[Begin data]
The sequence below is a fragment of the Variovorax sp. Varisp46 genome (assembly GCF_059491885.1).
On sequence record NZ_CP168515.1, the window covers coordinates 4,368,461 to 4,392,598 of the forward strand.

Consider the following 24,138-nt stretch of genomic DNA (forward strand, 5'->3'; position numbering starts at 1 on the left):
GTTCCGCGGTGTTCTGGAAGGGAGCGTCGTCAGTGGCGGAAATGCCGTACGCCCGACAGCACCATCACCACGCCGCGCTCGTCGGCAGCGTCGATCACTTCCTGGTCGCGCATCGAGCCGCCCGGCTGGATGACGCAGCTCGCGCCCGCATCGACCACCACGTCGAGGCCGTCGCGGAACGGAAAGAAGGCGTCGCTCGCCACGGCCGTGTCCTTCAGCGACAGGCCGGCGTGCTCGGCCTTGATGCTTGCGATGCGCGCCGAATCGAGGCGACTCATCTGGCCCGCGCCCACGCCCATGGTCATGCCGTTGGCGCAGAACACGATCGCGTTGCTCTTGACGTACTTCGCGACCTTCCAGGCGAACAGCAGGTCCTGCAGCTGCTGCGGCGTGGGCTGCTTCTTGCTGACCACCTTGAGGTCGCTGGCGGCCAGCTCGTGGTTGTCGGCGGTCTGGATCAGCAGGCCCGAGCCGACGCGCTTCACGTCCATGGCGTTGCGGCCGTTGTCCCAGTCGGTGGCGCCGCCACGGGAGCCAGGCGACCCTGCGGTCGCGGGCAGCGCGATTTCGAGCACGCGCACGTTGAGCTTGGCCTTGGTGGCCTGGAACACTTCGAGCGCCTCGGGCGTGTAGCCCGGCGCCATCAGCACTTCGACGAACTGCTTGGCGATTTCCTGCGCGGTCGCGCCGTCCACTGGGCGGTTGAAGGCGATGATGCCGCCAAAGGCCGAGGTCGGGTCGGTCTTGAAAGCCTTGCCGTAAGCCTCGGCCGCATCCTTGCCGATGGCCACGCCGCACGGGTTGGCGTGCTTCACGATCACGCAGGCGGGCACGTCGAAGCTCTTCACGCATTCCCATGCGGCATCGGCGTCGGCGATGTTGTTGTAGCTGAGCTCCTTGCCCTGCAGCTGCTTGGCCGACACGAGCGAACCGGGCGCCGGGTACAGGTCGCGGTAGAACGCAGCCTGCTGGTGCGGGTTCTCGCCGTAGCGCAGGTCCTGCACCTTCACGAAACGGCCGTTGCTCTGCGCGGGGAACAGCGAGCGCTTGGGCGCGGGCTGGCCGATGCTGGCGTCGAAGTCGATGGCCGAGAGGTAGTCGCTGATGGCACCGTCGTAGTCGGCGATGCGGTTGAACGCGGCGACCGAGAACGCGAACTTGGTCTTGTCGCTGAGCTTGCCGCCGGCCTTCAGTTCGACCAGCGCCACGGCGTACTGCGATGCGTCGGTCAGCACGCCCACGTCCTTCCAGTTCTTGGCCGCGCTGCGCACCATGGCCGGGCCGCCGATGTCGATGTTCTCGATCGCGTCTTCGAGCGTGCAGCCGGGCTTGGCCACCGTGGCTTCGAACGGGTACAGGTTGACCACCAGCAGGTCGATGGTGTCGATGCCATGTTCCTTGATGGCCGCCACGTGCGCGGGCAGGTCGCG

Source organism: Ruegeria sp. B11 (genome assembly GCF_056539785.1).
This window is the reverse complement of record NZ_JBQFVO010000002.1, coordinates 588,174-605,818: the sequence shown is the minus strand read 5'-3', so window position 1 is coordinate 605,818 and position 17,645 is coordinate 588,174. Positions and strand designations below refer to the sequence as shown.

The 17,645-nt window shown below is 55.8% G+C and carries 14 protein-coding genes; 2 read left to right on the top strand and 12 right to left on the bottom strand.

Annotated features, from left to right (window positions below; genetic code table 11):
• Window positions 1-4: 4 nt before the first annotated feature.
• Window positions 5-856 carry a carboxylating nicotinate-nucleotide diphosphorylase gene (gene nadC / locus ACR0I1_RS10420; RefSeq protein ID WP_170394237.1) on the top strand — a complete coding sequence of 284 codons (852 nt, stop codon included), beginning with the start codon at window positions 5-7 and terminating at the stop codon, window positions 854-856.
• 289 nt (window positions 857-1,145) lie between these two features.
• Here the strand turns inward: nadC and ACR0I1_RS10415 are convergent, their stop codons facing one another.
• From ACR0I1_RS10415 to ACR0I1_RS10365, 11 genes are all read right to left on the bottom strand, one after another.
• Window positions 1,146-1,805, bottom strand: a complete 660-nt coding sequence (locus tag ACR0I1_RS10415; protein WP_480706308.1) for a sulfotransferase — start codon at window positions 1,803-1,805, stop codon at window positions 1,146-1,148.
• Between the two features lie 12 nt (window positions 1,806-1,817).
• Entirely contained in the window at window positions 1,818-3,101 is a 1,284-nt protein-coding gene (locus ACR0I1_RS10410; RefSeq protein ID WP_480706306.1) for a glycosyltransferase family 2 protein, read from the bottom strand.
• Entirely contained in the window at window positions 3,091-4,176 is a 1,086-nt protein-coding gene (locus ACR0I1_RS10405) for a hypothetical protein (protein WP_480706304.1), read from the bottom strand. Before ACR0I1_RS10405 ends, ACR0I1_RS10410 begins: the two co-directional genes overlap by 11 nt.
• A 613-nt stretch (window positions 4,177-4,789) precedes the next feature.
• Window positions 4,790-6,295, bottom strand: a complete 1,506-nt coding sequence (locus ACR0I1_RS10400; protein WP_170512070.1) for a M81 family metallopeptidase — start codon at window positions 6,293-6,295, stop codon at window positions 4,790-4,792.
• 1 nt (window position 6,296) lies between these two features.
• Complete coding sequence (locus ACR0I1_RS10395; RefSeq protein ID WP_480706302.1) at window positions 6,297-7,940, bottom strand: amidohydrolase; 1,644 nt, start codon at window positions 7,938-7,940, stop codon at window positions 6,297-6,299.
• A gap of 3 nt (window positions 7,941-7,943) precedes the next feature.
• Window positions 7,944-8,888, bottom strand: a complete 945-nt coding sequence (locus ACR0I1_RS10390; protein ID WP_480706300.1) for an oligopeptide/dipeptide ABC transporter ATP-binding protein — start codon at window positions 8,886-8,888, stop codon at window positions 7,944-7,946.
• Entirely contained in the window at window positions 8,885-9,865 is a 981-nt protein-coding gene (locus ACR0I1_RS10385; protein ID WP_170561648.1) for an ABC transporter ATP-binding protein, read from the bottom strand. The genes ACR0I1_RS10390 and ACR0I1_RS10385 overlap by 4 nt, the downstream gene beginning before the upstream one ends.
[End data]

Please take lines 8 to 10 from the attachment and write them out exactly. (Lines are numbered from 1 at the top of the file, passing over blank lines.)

Annotated features, from left to right (window positions below; genetic code table 11):
• Window positions 1-4: 4 nt before the first annotated feature.
• Window positions 5-856 carry a carboxylating nicotinate-nucleotide diphosphorylase gene (gene nadC / locus ACR0I1_RS10420; RefSeq protein ID WP_170394237.1) on the top strand — a complete coding sequence of 284 codons (852 nt, stop codon included), beginning with the start codon at window positions 5-7 and terminating at the stop codon, window positions 854-856.